It is important that the IUD be placed within the five-day period after unprotected sexual sex.

Yes. There is evidence that Plan B and levonorgestrel pills don't work well for patients who are more than 165 lbs. Ella is the better option aEUR" it works well for people up to 195 lbs. Ella does require a prescription. This can make it difficult to get access to the medication, as time is running out for these medications. IUDs are the best option for those who weigh over 195 pounds.

You might also consider double-dosing Plan B if you are unable to get Ella or an IUD fast enough. Edelman, who studies the relationship between emergency contraception and weight, said that although there isn’t any evidence that double dosing works well, it is not dangerous. She says that if it were her, she would choose to take one or two doses of emergency contraception over doing nothing.

Edelman also mentioned that there are places such as family planning clinics, Planned parenthoods or university medical centers where women can get IUD placements the same day.

Although there are exceptions to the rule, most insurance plans must cover contraceptives, including IUDs.

Because they are generics, Plan B and its variants are not usually covered by insurance. They typically retail for between $40 and $50. Planned Parenthood may be able offer it at a discount or free of charge. Online ordering can make it easy to find levonorgestrel tablets at a fraction of the cost if you order in advance. Another idea: Insurance will pay for Plan B prescriptions if your doctor gives you one.

Ella can be purchased at the pharmacy for $50 to $50. However, it may be covered by your health insurance or Medicaid. A prescription must be obtained from your doctor.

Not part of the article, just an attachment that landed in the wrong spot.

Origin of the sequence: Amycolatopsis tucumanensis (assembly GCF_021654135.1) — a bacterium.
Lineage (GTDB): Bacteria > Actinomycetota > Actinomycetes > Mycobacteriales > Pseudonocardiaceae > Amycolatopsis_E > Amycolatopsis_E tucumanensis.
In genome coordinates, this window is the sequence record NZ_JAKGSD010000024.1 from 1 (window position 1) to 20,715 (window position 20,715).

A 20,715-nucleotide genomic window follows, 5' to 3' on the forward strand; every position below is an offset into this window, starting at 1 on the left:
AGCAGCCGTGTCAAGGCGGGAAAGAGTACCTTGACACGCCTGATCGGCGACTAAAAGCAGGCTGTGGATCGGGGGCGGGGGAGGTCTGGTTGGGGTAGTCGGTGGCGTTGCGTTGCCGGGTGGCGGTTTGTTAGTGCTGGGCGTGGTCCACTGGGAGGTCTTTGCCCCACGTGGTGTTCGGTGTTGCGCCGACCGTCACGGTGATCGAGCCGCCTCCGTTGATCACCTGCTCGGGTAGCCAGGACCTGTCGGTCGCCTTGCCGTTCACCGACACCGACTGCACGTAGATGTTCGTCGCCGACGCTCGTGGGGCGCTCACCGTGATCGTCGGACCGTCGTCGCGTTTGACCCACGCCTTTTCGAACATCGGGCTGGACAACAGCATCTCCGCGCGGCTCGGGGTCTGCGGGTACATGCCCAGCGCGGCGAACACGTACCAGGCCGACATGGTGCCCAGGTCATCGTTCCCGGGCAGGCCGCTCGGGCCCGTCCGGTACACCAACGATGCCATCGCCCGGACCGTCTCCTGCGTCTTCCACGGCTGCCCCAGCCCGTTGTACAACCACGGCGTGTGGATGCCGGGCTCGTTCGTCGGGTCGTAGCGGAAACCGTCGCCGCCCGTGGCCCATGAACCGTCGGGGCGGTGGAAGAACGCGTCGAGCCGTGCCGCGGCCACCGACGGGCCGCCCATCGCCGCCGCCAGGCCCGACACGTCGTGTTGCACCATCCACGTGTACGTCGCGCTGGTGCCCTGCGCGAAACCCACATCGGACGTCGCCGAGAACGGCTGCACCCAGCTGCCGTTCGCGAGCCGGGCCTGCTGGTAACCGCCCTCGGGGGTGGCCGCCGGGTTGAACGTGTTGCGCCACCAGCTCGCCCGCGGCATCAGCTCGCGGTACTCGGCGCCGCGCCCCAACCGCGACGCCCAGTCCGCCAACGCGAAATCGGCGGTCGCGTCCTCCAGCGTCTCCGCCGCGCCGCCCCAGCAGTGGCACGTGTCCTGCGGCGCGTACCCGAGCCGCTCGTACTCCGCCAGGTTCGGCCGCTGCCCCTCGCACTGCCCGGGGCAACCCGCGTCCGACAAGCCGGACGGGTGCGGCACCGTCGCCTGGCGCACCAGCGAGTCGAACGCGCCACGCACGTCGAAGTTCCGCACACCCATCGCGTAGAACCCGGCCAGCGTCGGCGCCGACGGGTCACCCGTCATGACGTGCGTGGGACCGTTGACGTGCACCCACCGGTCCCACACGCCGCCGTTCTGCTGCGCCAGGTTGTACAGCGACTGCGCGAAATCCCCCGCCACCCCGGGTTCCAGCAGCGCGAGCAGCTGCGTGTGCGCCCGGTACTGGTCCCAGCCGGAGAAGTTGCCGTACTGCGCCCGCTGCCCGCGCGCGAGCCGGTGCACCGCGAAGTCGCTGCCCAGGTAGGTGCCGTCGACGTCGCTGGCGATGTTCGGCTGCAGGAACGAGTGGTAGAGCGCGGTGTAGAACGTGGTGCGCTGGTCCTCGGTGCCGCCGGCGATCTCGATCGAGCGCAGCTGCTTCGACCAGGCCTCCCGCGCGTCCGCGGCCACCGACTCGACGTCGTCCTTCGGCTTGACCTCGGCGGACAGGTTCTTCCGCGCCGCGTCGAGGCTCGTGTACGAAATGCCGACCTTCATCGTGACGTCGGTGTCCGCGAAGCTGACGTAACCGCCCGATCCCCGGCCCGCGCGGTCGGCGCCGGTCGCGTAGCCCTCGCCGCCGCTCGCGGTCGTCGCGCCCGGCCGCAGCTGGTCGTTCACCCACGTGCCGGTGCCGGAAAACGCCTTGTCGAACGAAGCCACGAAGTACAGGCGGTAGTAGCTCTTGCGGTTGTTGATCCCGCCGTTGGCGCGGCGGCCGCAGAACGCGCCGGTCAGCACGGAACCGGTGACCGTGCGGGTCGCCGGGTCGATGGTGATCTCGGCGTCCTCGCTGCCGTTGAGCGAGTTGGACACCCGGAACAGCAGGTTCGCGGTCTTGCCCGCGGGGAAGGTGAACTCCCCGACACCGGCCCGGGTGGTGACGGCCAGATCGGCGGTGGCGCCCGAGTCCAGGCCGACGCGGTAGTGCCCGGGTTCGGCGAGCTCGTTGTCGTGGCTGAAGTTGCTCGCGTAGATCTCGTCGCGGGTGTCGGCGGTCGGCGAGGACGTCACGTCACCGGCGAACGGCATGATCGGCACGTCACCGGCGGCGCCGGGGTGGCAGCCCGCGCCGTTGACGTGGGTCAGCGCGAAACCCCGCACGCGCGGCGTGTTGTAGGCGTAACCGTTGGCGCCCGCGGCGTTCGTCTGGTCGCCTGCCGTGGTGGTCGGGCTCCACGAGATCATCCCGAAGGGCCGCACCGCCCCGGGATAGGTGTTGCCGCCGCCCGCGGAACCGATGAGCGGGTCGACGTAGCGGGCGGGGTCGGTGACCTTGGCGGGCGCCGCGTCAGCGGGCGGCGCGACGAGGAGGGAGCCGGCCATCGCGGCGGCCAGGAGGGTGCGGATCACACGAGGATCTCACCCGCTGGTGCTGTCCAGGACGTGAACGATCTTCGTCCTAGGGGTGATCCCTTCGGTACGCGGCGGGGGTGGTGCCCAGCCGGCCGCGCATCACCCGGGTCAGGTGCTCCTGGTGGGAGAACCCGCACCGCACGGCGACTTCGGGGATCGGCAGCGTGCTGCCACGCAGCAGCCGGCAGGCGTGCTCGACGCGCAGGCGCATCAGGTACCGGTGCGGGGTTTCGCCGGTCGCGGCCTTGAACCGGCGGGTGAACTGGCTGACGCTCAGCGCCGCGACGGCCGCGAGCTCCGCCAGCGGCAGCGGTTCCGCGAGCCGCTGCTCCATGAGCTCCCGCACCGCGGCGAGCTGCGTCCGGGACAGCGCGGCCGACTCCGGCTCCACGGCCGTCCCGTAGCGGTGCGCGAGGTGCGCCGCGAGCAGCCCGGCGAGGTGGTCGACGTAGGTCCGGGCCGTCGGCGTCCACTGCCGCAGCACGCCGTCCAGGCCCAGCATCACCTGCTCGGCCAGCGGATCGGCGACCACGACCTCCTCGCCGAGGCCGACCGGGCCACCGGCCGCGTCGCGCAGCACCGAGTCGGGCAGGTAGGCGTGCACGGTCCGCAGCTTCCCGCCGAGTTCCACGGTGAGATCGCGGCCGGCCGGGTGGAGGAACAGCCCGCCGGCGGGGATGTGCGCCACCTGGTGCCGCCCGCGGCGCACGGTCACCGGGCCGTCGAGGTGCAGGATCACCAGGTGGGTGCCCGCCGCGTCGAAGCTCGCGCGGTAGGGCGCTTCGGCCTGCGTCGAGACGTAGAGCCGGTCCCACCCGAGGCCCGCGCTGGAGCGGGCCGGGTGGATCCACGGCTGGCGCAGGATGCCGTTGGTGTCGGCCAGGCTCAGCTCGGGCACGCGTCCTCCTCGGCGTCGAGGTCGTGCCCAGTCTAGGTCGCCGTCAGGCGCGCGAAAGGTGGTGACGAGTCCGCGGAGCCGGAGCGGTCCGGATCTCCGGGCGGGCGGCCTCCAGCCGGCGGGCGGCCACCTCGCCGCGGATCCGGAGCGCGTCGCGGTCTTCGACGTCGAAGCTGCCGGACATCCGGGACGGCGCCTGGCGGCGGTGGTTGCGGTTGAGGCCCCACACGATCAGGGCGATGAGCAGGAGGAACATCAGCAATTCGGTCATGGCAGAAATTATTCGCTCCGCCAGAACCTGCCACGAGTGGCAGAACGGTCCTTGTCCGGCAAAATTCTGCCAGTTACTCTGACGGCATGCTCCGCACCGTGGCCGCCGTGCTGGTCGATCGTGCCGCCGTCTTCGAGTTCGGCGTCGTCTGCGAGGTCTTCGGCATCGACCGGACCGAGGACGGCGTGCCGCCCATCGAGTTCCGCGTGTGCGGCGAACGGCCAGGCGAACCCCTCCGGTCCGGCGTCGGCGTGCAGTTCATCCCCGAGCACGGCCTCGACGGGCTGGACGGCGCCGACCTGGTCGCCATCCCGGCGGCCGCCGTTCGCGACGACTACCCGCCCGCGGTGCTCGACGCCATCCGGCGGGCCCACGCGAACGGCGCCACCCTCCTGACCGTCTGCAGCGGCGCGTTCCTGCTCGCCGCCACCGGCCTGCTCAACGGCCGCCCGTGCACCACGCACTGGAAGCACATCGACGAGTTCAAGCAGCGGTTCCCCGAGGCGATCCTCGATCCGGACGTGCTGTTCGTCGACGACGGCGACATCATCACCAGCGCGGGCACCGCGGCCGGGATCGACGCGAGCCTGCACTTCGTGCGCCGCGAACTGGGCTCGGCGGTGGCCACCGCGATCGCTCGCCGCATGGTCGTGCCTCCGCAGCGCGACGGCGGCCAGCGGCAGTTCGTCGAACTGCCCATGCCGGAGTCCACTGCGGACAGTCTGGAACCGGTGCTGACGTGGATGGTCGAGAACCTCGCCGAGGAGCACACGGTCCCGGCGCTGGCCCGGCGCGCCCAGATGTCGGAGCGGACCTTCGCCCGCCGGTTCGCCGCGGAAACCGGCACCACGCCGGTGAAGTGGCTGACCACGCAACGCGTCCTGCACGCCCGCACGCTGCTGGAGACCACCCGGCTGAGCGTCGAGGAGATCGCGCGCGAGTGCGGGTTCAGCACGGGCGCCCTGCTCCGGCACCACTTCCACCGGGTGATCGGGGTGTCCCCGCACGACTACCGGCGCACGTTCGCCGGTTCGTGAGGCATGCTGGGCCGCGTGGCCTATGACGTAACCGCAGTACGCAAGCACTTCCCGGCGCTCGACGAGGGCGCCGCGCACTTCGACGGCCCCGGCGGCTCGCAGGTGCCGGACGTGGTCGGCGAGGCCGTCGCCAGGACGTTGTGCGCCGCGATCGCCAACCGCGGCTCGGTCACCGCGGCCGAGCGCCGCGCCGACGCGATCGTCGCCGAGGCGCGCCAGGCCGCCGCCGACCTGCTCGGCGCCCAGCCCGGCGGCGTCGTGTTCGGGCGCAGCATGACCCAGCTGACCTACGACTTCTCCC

An IUD must be inserted by a qualified technician. Insurance should cover the cost of the procedure and the costs of the device. An IUD costing around $1000 will be required if you are unable to pay out-of-pocket.

Yes. However, reproductive health advocates worry that conservative states that ban abortion may target emergency contraception next. Because the label language suggests that levonorgestrel might interfere with the implantation of an egg already fertilized. Cleland says that this label was based upon old science. A body of evidence now supports the drug's ability to stop ovulation and reproductive health experts call for the Food and Drug Administration (FDA) to remove the label. Cleland says, "We must ensure that these product labels conform to the scientific evidence."

Yes. Yes. Although emergency contraception pills delay ovulation, if you have already begun to ovulate prior to taking them, it may not be possible to stop a pregnancy. Edelman warns that if you continue having unprotected sexual activity in the same month, the emergency contraceptive pill can fail. It is a good idea, Edelman says, to immediately get an IUD after unprotected sexual activity.

No. Cleland says that there were once age restrictions for the pills, but these have been lifted. There may be laws that require parental consent to IUDs for minors.